I’ve heard from women who have had excellent support from their Mothers. I’ve also heard the exact opposite. Nightmarish stories from women who’s own Mothers told them to suck it up and get over themselves. Motherhood is hard. Get over yourself. Those stories always hit me right in the stomach and make me want to reach through the computer to have a word or two with the mothers of these women.
Postpartum Depression is so much more than facing a tough day as a Mother. It’s debilitating. It’s wanting desperately to love and hug your child while so not wanting to love and hug your child. It’s wanting to not be angry with your husband as you yell at him for not putting the cap back on the toothpaste or something equally as inane. It’s wanting to keep up with the housework but instead all the physical and mental strength you have barely allows you to get out of bed and survive the day. It’s wanting to believe no one else knows the horrible thoughts racing through your head as you try to talk yourself down out of the figurative tree you’ve now climbed all the way up. It’s believing you really are the worst parent in the world but deep down trying so hard to talk yourself into believing you are a good parent despite all the negativity swirling about your head. It’s wishing desperately for the return of hope, sanity, happiness, patience, and strength and the imminent flight of disillusionment, insanity, intense sadness, impatience, and physical weakness.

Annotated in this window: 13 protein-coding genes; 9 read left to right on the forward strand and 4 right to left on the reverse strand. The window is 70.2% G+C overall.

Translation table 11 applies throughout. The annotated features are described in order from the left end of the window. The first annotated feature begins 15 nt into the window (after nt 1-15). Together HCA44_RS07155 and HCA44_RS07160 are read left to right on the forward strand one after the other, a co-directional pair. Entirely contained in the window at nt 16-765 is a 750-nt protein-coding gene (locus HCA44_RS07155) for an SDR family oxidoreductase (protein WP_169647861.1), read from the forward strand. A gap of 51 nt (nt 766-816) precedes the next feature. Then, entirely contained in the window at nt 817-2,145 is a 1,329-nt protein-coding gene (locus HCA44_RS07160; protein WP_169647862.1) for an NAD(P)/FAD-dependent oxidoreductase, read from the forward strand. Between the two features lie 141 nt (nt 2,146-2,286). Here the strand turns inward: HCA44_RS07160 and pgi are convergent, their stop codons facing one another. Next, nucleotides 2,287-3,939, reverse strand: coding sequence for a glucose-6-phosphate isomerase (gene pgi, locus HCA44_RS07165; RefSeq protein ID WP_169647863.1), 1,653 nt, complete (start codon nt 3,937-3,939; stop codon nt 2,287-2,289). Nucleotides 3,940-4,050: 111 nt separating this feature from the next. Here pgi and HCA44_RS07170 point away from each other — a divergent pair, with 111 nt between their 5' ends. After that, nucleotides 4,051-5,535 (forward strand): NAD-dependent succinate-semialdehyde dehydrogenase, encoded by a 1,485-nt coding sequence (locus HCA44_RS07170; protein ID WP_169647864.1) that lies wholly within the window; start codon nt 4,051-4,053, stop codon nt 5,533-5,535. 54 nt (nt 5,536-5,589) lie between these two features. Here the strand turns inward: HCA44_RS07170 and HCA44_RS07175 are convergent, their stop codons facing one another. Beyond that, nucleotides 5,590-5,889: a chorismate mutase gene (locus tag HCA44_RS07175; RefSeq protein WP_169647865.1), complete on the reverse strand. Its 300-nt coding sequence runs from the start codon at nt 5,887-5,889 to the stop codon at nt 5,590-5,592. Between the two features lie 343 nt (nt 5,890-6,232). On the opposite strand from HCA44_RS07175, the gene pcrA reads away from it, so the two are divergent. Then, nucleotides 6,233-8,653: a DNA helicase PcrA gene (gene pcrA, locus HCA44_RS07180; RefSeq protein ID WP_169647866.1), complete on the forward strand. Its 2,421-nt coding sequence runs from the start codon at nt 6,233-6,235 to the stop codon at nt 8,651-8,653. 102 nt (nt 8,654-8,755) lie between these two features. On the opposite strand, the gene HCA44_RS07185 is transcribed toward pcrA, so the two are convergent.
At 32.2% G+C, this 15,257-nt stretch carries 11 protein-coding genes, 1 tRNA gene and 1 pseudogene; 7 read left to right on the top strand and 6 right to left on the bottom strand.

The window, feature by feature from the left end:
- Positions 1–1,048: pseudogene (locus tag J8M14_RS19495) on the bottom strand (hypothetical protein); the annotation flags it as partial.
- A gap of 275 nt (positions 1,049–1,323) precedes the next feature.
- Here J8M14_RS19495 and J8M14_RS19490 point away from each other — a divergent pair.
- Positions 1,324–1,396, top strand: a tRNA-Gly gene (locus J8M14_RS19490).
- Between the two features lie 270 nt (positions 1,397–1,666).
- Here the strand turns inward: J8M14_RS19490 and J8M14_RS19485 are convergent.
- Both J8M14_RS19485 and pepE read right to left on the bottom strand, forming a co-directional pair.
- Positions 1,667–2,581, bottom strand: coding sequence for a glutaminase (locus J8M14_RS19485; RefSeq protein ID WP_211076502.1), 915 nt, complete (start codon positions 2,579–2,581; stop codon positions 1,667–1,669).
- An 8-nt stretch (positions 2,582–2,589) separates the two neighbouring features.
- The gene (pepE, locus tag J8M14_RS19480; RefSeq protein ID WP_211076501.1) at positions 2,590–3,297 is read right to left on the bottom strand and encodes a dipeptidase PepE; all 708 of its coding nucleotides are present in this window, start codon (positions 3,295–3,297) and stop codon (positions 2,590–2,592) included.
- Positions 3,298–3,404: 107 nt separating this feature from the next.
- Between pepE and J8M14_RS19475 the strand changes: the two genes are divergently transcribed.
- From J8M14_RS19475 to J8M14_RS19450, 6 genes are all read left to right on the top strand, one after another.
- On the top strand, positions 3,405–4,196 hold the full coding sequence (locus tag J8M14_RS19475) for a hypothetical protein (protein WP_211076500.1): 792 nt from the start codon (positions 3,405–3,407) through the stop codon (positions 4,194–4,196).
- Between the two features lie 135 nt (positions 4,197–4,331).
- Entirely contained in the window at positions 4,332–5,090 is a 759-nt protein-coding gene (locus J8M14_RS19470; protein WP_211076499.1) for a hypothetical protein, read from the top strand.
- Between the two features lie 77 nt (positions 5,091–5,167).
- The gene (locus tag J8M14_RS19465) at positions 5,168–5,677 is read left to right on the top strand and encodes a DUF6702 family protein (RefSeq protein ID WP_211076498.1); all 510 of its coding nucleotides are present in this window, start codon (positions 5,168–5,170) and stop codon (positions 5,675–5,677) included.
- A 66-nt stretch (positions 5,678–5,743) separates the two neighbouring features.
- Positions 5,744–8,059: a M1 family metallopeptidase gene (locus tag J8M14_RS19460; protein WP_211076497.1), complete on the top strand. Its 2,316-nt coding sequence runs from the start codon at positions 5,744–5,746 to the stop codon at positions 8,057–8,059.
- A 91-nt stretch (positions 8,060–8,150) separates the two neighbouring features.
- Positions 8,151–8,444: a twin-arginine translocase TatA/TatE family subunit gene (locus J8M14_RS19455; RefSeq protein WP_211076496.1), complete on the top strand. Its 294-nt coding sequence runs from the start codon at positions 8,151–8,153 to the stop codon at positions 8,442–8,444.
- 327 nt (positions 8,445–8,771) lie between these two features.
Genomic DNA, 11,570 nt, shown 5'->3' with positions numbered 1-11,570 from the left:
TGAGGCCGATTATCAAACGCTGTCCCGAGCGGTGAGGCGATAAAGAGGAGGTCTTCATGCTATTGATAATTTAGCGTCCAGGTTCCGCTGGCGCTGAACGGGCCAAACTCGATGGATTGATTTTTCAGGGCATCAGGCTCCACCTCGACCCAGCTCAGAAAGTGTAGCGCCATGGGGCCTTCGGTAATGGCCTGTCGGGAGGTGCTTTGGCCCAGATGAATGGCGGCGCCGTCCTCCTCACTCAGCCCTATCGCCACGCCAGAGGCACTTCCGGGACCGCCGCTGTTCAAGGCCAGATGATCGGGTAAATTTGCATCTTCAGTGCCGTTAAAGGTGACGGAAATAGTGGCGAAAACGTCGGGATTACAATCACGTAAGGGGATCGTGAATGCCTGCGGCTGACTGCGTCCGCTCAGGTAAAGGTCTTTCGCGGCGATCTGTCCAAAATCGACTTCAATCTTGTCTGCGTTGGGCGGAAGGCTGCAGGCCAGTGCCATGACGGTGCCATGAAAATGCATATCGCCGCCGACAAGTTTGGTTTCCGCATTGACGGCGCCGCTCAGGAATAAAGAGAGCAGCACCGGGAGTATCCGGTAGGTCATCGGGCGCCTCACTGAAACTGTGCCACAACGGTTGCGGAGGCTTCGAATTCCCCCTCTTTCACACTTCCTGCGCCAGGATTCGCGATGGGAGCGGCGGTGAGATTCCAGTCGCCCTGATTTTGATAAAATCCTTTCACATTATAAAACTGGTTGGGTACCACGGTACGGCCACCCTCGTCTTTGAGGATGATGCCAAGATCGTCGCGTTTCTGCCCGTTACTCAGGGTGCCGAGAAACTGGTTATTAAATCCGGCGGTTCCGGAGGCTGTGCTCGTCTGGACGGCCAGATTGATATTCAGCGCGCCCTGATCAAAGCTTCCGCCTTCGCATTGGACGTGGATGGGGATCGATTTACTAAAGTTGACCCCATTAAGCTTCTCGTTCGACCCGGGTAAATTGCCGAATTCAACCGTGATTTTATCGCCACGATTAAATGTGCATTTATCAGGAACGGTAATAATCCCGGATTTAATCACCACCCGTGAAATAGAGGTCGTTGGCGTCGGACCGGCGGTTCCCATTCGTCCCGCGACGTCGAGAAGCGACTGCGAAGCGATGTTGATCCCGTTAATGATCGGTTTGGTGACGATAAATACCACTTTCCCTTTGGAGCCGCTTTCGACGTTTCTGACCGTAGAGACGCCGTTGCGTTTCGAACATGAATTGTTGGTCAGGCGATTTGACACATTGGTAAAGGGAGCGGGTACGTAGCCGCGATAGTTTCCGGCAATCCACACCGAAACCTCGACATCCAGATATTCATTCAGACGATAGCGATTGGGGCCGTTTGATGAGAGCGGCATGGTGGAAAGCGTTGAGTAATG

I’m ever thankful when a woman’s mom calls me or seeks me out for support and education about her daughter’s experience with Postpartum Mood Disorders.
My own mother was very supportive when I was struggling. I never hesitated to call her (sometimes several times a day – thanks for listening!) when I needed to vent. Granted, I probably shared more than I should have and probably still do sometimes. (I’m working on that!) My mother always emphasized the importance of keeping the communication lines open. She kept them open when I needed them most.
I want to hear what your experience was with support from your Mom during your Postpartum Mood Disorder Experience. Did she accept your diagnosis? Help you out around the house? Listen? Help you make sense of life when it just didn’t seem to make a lick of sense? Or did she judge you? Tell you to get over yourself and grow up? Criticize your treatment decisions? Not respect your boundaries as you healed? Or perhaps your mother wasn’t there – for whatever reason – how do you think that affected your experience?
Let’s get to just talking!